The history of the Chinese community in Toronto is rich with stories drawn from over 150 years of life in Canada.
Sam Ching, a laundryman, is the first Chinese resident recorded in Toronto’s city directory of 1878. A few years later, in 1881, there were 10 Chinese and no sign of a Chinatown. Today, with no less than seven Chinatowns and half a million people, Chinese Canadians have become the second-largest visible minority in the Greater Toronto Area.
Stories, photographs, newspaper reports, maps, and charts will bring to life the little-known and dark history of the Chinese community. Despite the early years of anti-Chinese laws, negative public opinion, and outright racism, the Chinese and their organizations have persevered to become an integral participant in all walks of life. The Chinese Community in Toronto shows how the Chinese make a significant contribution to the vibrant and diverse mosaic that makes Toronto one of the most multicultural cities in the world.
|Product dimensions:||8.00(w) x 8.00(h) x 1.00(d)|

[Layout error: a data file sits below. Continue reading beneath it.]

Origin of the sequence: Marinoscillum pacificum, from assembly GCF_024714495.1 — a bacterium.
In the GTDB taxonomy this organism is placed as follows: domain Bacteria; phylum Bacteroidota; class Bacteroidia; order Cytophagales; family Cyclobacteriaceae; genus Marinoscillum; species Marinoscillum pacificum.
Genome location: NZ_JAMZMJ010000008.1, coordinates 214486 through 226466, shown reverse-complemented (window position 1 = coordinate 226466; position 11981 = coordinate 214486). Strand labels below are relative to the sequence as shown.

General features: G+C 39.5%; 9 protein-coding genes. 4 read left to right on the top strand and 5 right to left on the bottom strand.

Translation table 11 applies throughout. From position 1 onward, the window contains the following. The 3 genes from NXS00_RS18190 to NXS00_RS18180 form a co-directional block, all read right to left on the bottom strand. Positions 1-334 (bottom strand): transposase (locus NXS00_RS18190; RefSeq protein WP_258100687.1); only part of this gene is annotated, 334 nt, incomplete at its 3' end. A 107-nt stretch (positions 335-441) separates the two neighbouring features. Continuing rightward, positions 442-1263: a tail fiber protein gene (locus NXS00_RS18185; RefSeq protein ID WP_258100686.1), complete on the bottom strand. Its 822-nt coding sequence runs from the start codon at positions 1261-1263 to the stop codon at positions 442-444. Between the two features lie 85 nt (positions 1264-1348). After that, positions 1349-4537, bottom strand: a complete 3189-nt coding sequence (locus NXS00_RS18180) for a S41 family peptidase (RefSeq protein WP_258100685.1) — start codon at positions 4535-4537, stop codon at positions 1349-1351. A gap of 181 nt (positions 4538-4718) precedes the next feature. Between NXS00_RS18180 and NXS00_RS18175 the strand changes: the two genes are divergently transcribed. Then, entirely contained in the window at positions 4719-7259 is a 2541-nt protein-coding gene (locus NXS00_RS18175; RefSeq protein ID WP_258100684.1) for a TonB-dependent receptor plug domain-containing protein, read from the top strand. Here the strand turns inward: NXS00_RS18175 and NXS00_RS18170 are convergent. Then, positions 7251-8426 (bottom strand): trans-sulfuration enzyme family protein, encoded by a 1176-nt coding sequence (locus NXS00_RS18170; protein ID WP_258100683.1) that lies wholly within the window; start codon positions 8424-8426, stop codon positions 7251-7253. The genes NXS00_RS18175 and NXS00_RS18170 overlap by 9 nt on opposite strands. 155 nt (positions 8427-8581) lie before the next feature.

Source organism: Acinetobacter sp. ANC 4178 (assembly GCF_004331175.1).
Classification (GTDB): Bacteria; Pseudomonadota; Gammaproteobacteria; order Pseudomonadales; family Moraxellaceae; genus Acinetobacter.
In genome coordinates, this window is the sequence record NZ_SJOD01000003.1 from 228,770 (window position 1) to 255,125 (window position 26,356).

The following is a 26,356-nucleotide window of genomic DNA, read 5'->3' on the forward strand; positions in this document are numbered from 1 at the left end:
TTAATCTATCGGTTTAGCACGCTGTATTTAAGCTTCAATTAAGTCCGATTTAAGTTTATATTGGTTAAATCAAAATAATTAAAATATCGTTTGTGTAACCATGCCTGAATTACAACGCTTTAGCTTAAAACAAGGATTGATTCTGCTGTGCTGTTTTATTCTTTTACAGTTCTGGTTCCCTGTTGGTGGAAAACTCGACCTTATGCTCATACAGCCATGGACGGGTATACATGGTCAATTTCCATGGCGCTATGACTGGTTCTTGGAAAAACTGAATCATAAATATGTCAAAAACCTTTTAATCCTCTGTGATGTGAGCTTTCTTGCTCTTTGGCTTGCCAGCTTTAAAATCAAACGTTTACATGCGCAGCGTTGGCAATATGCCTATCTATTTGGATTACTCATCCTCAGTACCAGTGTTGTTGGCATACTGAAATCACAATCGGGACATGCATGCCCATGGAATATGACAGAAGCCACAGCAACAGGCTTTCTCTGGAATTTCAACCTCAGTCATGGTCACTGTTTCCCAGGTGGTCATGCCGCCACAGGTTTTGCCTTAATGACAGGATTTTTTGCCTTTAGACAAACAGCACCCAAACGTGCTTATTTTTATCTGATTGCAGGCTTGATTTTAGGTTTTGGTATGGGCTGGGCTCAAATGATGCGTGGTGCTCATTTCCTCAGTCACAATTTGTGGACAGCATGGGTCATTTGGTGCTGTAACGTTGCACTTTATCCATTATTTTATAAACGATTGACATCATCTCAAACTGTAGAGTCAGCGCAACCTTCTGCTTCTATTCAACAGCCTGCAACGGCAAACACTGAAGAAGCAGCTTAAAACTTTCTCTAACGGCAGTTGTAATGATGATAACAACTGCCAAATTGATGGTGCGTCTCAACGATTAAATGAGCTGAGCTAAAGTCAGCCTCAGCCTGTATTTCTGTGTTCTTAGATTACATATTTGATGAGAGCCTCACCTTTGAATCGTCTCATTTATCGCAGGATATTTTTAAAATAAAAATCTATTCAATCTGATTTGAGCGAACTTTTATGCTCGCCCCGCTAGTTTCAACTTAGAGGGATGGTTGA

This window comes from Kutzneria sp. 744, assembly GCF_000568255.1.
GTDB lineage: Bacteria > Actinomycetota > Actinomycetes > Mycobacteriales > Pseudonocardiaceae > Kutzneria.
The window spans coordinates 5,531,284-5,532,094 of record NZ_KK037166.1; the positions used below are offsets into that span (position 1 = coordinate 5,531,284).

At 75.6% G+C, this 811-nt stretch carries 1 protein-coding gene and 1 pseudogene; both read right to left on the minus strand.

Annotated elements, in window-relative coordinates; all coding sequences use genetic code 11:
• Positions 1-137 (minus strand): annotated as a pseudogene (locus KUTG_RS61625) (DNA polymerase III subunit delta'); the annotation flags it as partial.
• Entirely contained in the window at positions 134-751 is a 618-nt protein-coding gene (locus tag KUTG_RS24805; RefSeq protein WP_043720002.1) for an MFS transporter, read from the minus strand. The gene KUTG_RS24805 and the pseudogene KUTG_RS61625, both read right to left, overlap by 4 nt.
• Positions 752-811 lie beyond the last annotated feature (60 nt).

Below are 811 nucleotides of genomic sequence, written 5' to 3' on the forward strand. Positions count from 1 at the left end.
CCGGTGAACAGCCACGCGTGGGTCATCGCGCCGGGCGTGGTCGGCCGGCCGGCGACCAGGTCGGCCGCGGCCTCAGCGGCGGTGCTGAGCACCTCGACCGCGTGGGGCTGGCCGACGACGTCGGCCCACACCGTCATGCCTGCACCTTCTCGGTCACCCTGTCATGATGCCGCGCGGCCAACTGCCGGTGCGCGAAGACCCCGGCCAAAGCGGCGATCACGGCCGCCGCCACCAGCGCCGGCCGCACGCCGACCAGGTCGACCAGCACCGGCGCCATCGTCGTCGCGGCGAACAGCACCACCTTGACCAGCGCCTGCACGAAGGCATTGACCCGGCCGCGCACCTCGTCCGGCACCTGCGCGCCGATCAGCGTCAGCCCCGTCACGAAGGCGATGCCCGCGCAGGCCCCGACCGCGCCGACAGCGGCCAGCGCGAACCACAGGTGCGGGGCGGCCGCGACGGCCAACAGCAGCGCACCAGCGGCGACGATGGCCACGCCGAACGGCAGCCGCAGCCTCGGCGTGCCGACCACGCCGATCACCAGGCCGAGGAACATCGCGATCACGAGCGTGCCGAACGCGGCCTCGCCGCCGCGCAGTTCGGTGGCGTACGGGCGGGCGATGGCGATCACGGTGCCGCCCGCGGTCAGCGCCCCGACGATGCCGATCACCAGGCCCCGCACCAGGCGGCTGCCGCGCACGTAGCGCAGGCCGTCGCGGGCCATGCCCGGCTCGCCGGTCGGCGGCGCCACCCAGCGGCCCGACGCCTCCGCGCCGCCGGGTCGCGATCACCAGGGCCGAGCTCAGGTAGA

|Age Range:||12 - 15 Years|
About the Author
Arlene Chan is a third-generation Chinese Canadian who was born in Toronto and spent her early years in "Old Chinatown" at Elizabeth and Dundas Streets where she helped at her parents' restaurant. Her other books include The Chinese in Toronto from 1878 and Paddles Up! Dragon Boat Racing in Canada. She lives in Toronto.
Table of Contents
One: Before Toronto: Gold Mountain and the Building of the CPR, 1858-1885
TWO: The Chinese in Early Toronto, 1878-1922
THREE: Living in Chinatown
FOUR: A Child’s Life
FIVE: Crises at Home and Overseas: The War Years, 1914-1947
SIX: Chinatown: Expropriation and Expansion, 1947-1980
SEVEN: Diversity in a Changing Society, 1980 to the Present
EIGHT: Noted Chinese Torontonians
Glossary of terms
Chinese Canadians (GTA) Elected to Office
Chinese Canadians (GTA) Appointed to the Order of Canada
Chinese Canadians (GTA) Appointed to the Order of Ontario
ABOUT THE AUTHOR